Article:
These girls deliberated over how many cars their parents had, compared house sizes and discussed the high-end shopping spree to which they would return. As I listened, I wondered how they could fail to see the irony. We passed homes occupied by children who had worked from the age of five, and these girls chose to discuss the new Tesla they both wanted.

Spending a mere two weeks expanding my own knowledge in this foreign country and its remarkable diversity of culture and life popped that bubble, serving as a powerful reminder of the importance of reflection and gratitude.

Next time I find myself griping about my workload, the gloomy weather or lack of free time, I vow to remind myself of the children I met in Costa Rica. I will remember their unrelenting positivity and the discernible gratitude they have for the life they lead. Quite frankly, these young students serve as inspiration for the attitude I hope to adopt and the person I aspire to be.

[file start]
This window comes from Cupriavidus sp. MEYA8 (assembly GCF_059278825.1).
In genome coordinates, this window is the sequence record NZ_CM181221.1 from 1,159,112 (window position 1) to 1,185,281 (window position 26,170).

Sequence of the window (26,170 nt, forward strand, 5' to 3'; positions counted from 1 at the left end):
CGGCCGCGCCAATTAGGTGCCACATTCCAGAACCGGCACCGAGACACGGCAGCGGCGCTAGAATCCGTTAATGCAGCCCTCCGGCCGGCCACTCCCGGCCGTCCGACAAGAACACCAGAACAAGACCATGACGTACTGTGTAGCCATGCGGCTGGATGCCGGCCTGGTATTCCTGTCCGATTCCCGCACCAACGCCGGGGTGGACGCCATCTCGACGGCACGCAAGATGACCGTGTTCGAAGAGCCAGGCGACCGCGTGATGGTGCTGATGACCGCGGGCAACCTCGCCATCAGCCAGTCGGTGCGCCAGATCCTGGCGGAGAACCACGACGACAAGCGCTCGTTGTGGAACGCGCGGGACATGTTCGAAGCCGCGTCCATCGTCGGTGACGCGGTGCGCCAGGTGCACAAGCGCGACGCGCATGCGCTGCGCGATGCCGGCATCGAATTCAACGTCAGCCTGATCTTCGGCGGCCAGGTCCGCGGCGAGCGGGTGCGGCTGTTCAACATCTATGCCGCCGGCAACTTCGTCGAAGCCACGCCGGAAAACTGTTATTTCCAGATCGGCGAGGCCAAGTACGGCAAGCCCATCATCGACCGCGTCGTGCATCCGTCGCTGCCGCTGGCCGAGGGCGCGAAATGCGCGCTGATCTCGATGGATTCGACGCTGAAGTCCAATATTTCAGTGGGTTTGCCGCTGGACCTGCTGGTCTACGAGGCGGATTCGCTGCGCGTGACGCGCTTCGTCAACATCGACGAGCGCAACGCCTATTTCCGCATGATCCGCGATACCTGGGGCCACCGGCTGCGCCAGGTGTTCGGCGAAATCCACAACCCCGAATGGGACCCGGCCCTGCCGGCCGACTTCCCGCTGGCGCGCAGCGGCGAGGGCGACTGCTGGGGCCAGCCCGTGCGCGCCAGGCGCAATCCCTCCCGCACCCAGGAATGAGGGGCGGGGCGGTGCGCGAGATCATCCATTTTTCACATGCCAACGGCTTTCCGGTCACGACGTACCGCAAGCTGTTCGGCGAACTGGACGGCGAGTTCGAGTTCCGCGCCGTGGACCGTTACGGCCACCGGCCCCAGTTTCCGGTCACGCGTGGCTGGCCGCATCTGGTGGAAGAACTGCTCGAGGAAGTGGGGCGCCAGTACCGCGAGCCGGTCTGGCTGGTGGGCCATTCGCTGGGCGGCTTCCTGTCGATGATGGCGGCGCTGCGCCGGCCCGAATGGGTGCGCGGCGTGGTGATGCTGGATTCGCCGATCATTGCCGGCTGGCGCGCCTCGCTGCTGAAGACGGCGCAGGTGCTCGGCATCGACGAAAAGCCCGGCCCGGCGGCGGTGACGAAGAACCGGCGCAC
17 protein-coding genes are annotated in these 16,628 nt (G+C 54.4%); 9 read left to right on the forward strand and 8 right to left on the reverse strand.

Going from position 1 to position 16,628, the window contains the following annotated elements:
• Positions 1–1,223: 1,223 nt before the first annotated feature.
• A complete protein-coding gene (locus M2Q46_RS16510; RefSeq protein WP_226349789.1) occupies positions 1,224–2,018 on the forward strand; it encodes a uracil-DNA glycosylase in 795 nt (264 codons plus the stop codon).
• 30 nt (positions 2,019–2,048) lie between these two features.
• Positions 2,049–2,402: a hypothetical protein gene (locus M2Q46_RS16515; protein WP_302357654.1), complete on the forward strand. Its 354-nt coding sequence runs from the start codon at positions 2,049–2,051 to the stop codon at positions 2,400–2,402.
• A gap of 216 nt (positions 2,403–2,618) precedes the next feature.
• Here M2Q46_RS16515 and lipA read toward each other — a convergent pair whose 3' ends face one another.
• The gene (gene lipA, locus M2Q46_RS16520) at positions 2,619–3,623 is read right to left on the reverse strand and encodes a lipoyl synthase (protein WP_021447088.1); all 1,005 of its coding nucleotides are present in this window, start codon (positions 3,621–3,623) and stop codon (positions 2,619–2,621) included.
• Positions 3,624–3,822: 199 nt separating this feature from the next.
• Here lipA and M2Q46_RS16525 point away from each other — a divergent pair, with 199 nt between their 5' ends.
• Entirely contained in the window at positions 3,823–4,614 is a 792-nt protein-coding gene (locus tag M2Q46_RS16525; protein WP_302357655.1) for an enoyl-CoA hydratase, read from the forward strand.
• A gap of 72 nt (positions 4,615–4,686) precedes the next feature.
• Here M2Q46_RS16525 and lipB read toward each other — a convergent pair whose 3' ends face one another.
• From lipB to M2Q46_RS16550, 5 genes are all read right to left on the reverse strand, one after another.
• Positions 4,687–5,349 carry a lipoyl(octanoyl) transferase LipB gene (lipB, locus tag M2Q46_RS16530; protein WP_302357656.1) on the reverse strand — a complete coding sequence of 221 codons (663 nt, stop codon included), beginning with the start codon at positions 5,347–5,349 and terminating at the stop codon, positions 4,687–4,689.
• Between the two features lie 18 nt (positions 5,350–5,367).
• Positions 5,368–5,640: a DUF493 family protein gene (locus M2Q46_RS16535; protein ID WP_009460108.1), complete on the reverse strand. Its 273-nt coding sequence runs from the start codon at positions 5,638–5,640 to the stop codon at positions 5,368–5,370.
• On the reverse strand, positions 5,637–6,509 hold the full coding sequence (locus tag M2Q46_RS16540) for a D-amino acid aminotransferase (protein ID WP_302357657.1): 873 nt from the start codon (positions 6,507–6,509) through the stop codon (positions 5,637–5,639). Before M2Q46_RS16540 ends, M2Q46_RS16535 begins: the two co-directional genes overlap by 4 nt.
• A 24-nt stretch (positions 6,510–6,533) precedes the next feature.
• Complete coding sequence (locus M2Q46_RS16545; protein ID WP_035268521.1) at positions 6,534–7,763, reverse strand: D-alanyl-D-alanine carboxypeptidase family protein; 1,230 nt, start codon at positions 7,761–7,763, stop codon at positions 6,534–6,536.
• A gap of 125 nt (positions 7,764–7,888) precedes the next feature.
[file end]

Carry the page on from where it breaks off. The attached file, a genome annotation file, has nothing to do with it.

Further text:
Thus, this article is for the children at “La Escuela: La Lucha.” Thank you for putting my entire life in perspective and for ultimately teaching me that while we may not be able to change the distribution of privilege, we can certainly change how we individually choose to utilize that privilege.

Infographics by Grace Hamilton

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About the Contributor
Grace Hamilton, Editor-in-Chief
Grace Hamilton (’23) is the Editor-in-Chief of The Standard. Her love for writing stemmed into a passion for journalism, and she became involved with The Standard in Grade 9. Journalism provides her a powerful platform to inform the ASL community and learn more about local and global perspectives, issues and events. Outside of journalism, Hamilton leads the Sustainability Council, writes creatively and sails competitively.